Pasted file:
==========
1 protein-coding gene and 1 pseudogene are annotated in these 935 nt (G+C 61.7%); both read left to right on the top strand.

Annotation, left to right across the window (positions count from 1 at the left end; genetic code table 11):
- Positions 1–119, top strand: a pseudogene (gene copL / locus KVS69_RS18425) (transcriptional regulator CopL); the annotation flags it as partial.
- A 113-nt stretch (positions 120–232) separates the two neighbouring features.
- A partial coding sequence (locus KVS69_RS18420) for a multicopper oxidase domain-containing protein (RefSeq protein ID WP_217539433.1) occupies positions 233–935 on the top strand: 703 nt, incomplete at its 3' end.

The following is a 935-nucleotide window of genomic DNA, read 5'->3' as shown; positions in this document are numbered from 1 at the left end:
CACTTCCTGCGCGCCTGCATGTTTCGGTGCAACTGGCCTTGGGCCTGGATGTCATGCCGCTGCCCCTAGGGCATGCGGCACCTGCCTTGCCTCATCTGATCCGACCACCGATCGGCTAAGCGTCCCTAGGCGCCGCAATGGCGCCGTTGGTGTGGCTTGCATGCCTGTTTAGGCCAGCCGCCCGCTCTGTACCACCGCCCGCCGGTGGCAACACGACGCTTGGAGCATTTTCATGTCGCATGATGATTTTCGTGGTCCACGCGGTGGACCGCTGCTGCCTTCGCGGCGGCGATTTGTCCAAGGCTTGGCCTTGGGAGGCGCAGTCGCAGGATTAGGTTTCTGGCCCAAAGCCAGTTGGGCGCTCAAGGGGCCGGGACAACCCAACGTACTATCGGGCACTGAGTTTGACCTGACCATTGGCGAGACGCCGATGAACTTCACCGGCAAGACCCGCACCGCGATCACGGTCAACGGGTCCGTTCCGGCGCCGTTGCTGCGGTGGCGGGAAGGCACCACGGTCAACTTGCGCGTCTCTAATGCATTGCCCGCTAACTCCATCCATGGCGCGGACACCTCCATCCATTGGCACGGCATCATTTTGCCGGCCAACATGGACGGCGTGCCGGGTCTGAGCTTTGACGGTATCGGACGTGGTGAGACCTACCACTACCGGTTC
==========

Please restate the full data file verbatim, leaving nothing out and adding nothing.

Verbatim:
1 protein-coding gene and 1 pseudogene are annotated in these 935 nt (G+C 61.7%); both read left to right on the top strand.

Annotation, left to right across the window (positions count from 1 at the left end; genetic code table 11):
- Positions 1–119, top strand: a pseudogene (gene copL / locus KVS69_RS18425) (transcriptional regulator CopL); the annotation flags it as partial.
- A 113-nt stretch (positions 120–232) separates the two neighbouring features.
- A partial coding sequence (locus KVS69_RS18420) for a multicopper oxidase domain-containing protein (RefSeq protein ID WP_217539433.1) occupies positions 233–935 on the top strand: 703 nt, incomplete at its 3' end.

The following is a 935-nucleotide window of genomic DNA, read 5'->3' as shown; positions in this document are numbered from 1 at the left end:
CACTTCCTGCGCGCCTGCATGTTTCGGTGCAACTGGCCTTGGGCCTGGATGTCATGCCGCTGCCCCTAGGGCATGCGGCACCTGCCTTGCCTCATCTGATCCGACCACCGATCGGCTAAGCGTCCCTAGGCGCCGCAATGGCGCCGTTGGTGTGGCTTGCATGCCTGTTTAGGCCAGCCGCCCGCTCTGTACCACCGCCCGCCGGTGGCAACACGACGCTTGGAGCATTTTCATGTCGCATGATGATTTTCGTGGTCCACGCGGTGGACCGCTGCTGCCTTCGCGGCGGCGATTTGTCCAAGGCTTGGCCTTGGGAGGCGCAGTCGCAGGATTAGGTTTCTGGCCCAAAGCCAGTTGGGCGCTCAAGGGGCCGGGACAACCCAACGTACTATCGGGCACTGAGTTTGACCTGACCATTGGCGAGACGCCGATGAACTTCACCGGCAAGACCCGCACCGCGATCACGGTCAACGGGTCCGTTCCGGCGCCGTTGCTGCGGTGGCGGGAAGGCACCACGGTCAACTTGCGCGTCTCTAATGCATTGCCCGCTAACTCCATCCATGGCGCGGACACCTCCATCCATTGGCACGGCATCATTTTGCCGGCCAACATGGACGGCGTGCCGGGTCTGAGCTTTGACGGTATCGGACGTGGTGAGACCTACCACTACCGGTTC